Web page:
However, we may elect to stop the chemo and switch to something else (another chemo regimen, another treatment solution) if there is a significant change in the disease. The older he gets, the more we will be able to turn to radiation, which has generally shown to be more effective in treating ependymoma.

While it is important to let Colin recover following the surgery (now, surgeries), there is also a certain anxiety created by the delay between the last resection and the needed next step.

At the same time, hydrocephalus remains a persistent concern. Over the weekend, we have had various discussions about the possibility of installing a shunt, and the surgeons put Colin on the schedule for a procedure on Wednesday just in case. However, any hydrocephalus is not critical and does not immediately require treatment, as far as we can tell; with Dr. Wisoff out of town, we have been resistant to discussions about a shunt.

We were understandably alarmed when anesthesiologists stopped by on Tuesday to get consent for the shunt installation, as nobody from neurosurgery had stopped by to let us know of those plans. When Dr. Wisoff did stop in, he said that he would like to wait until next week, though he senses that Colin will ultimately need it. We do need to wait, he said, if for no other reason to allow Colin to recover from the G-tube insertion. Fortunately, his opinion jibed with the parental sentiment on the subject — we had been getting quite anxious due to the prevailing neurosurgical assumption of imminent shuntification.

There is a bit of CSF pooling under the skin near the incision on his head (none leaking out of the incision itself). His ventricles are slightly larger than they had been, but they have not continued to grow in the meantime. These are not terrific signs but neither are they indicative that his head is about to explode.

Post-surgical swelling and blood can increase the intracranial pressure for some time after surgery, which is the key reason for using the steroid decadron to minimize those effects. As Colin’s decadron dosage is stepped down (the process began last week and was reversed temporarily after he had strange heart rate symptoms that were spiking his heart rate down unnaturally; this effect disappeared after a “therapeutic” — this is a medical joke, for those not in the know — CT scan to examine the ventricles for worsening of the hydrocephalus), but there is real concern that the hydrocephalus will worsen.

However, there is also reasonable evidence that most cases of hydrocephalus for children with posterior fossa tumors eventually resolve and do not ultimately require a shunt. Colin’s age is against him in this but other factors are in his favor. The decision to install the shunt is not a simple one. There is not a definitive test that allows one to decide to install it or that indicates which patients will have a long-term need. Furthermore, it is difficult to monitor the intracranial pressure without installing a vent that measures the pressure/allows outlet of CSF. Typically, hydrocephalus is determined by looking at the patient’s symptoms, but this is much harder in a child of Colin’s age.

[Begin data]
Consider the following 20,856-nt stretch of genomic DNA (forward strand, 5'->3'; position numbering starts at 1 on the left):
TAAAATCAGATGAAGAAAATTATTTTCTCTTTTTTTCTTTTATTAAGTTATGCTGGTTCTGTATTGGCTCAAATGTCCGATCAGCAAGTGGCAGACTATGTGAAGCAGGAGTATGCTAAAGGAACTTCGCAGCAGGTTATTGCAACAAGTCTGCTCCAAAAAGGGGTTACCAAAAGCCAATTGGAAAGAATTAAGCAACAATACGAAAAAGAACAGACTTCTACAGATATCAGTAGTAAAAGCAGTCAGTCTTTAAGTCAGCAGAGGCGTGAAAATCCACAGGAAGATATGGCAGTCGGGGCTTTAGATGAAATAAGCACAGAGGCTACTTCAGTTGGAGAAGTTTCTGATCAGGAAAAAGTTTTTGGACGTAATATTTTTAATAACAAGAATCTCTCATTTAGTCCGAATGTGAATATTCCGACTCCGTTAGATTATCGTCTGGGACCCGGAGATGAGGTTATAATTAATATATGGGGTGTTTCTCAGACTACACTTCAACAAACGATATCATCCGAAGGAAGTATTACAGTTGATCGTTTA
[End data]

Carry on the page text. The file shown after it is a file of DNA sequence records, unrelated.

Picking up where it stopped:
Since the surgery yesterday, Colin has been uncharacteristically sleepy and inactive. Again, the overriding concern about hydrocephalus always makes one question whether this is directly the result of the sedatives or pressure in his noggin. We have noted that Colin revives very quickly from sedation, but the effects of the drugs may paradoxically linger much longer in him. There is individual variation in response to drugs that we unfortunately are learning with greater intimacy and detail with Colin.

Hopefully, he will perk up tomorrow. Otherwise, I’m sure that we’re in for another CT scan.

Tonight, Dad and Aidan had the opportunity to go to a Mets game, which was probably more thoroughly enjoyed by one of the party than the other. Aidan’s camp will visit the botanical gardens on Thursday and the Bronx Zoo on Friday. He has an enviable roster of events on his calendar here in New York that he probably does not appreciate.

Dad reports that a big box of Kohl’s stuffed animals arrived for Colin at RMDH from Trudy, one of Colin’s duck-related benefactors! He has been quietly enjoying Duck and, when the toy is not tucked under Colin’s arm, it often serves to hold the hose that blows air by Colin’s face. We can’t wait until he gets well enough to play with the stuffed animals, which is something he used to enjoy. He often used to tuck a doll under a blanket or try to feed it juice or water. A bit messy, but worth the price of admission.

Seeing Colin inactive so much, it is easy to forget that he used to engage in normal boy activities. Between the trimph of the fully closing eye and our pride in his ability to communicate through finger squeezes, our expectations for his baseline of activity and interaction are dramatically different than they used to be.

This isn’t a melancholy observation as much it is as a testament to a natural parental adaptability. We are lucky that Colin is still able to manifest his Colin-ness despite his current deficits. We expect that he has a few weeks before chemo, so there is an opportunity for him to make some headway (no pun intended) before then.